Droplet impact on porous surfaces is a phenomenon of interest in several applications and is studied here in the context of wind-driven rain impacting building facades. The aim of the this work is understanding and controlling the droplet dynamics and penetration into the porous surface. Despite of the wide applications of this phenomenon, the studies in this field are mostly limited to the impact on impermeable surfaces so far.
During a heavy rain event, more and more droplets hit a porous surface, spread and get adsorbed. At some point, the porous material is saturated at its surface and the subsequent water droplets will lead to a water film to form on the surface . This phenomenon is studied in this work in detail for different porous stones. The rain event is simulated using a train of droplets impacting at the same place, with definite time intervals. The water distribution inside the porous samples is obtained using neutron imaging at the Neutra beamline of the SINQ at Paul Scherer Institute (PSI), Villigen, Switzerland and the droplet impact dynamics is captured using shadowgraphy imaging with high speed camera. These two informations are combined together to understand the relation between the droplet spreading behavior, the moisture content at the surface and the water distribution within the porous stones during the train of impacting droplets.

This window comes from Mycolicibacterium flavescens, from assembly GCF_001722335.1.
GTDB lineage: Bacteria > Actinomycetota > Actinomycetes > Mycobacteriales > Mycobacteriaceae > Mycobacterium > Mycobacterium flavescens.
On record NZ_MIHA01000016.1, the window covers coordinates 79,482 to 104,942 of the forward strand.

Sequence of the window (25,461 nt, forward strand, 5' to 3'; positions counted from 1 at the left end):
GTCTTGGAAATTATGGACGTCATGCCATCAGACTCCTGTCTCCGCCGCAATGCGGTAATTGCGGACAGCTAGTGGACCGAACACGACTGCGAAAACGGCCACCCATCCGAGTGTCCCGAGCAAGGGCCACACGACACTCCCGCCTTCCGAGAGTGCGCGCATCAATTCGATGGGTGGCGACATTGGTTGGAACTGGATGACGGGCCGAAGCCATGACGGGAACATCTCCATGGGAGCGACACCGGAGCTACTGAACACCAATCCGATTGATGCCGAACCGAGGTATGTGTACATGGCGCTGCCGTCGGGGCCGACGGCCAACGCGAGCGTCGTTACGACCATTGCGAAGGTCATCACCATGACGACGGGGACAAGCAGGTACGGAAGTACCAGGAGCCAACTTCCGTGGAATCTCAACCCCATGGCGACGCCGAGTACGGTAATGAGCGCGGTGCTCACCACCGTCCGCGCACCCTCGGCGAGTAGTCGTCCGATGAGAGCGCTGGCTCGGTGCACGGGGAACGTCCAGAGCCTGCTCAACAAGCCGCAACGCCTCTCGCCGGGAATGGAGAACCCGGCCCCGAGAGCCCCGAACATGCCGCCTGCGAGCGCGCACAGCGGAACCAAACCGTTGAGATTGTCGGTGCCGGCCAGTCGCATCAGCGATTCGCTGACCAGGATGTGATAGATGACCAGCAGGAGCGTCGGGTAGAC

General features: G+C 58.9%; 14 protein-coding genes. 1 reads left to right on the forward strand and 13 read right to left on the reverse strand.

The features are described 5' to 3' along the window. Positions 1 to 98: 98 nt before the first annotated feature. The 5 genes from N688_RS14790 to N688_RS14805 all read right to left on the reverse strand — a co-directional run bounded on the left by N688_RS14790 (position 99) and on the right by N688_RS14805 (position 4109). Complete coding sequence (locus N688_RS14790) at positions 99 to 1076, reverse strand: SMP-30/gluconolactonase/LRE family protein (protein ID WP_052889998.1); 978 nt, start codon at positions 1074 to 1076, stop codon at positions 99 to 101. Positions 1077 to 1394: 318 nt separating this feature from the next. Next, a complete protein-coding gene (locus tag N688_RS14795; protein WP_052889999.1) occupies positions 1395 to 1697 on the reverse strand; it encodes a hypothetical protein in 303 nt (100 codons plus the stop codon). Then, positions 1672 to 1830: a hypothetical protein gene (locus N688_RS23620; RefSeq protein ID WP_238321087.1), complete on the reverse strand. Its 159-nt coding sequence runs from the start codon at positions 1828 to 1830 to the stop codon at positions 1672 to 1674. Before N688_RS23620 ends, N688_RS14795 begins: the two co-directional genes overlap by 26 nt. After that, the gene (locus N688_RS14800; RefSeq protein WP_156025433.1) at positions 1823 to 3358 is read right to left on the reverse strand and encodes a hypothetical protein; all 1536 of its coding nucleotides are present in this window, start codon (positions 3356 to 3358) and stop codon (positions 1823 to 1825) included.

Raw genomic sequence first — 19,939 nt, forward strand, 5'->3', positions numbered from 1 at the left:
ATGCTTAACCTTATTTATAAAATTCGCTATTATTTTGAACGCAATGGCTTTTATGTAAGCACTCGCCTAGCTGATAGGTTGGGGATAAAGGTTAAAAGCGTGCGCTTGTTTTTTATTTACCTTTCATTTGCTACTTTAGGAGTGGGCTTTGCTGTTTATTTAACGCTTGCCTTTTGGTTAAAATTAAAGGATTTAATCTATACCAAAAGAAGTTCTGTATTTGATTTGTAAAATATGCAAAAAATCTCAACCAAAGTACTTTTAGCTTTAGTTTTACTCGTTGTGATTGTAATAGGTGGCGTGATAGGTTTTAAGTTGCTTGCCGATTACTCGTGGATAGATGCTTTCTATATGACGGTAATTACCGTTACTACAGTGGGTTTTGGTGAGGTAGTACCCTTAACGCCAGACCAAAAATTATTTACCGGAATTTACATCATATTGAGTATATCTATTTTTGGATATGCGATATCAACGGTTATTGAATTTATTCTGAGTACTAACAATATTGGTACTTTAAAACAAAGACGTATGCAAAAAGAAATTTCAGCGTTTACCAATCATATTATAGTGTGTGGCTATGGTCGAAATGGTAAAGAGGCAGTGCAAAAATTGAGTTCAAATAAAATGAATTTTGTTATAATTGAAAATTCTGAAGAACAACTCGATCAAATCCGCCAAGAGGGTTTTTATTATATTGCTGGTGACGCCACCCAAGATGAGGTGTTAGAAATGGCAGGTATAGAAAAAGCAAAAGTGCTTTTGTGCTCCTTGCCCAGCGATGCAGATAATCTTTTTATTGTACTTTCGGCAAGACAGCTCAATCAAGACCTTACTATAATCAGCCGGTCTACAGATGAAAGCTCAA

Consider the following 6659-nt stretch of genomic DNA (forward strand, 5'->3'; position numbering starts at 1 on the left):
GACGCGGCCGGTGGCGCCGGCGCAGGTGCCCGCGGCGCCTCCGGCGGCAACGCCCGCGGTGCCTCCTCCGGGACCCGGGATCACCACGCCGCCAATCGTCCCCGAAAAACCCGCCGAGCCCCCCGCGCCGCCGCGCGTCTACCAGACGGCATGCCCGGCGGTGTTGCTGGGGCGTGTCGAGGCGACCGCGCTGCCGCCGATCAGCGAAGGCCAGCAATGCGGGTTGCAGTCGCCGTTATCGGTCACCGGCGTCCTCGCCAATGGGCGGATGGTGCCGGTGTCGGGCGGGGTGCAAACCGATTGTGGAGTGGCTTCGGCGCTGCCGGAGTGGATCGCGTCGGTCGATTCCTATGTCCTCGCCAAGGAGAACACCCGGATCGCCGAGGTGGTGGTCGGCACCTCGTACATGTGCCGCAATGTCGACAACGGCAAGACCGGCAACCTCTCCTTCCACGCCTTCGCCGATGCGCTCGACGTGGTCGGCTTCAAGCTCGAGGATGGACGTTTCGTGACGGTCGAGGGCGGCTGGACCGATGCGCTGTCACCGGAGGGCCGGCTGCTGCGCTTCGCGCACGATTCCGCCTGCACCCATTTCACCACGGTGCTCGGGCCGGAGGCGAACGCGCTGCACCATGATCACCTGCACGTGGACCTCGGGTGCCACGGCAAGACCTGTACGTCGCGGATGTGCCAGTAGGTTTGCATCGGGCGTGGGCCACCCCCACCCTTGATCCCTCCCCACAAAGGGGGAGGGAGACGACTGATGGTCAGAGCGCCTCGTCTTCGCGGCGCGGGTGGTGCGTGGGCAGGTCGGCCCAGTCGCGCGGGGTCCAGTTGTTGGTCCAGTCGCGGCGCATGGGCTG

It is found that the droplet spreading ratio increases with increasing surface moisture content, however this increment is different for each stone, depending on porosity, and pore size distribution, surface tension effects and energy dissipation on the wetted surface. An energy balance model for droplet impact on porous surfaces is proposed and the effect of moisture distribution inside the material on droplet spreading is determined. The model is compared with the experimental results showing good agreement. Moreover, the movement of wetting front inside the material is studied using the neutron images. It is seen that the water penetration into the stones depends mainly on impact velocity, but also a role of stone characteristics is identified. The water distribution inside the material cannot be considered neither as resulting from a uniform source, nor a point source.
 Lee, J. B., Radu, A. I., Vontobel, P., Derome, D., & Carmeliet, J. (2016). Absorption of impinging water droplet in porous stones. Journal of colloid and interface science, 471, 59-70.
|Acceptance of Terms and Conditions||Click here to agree|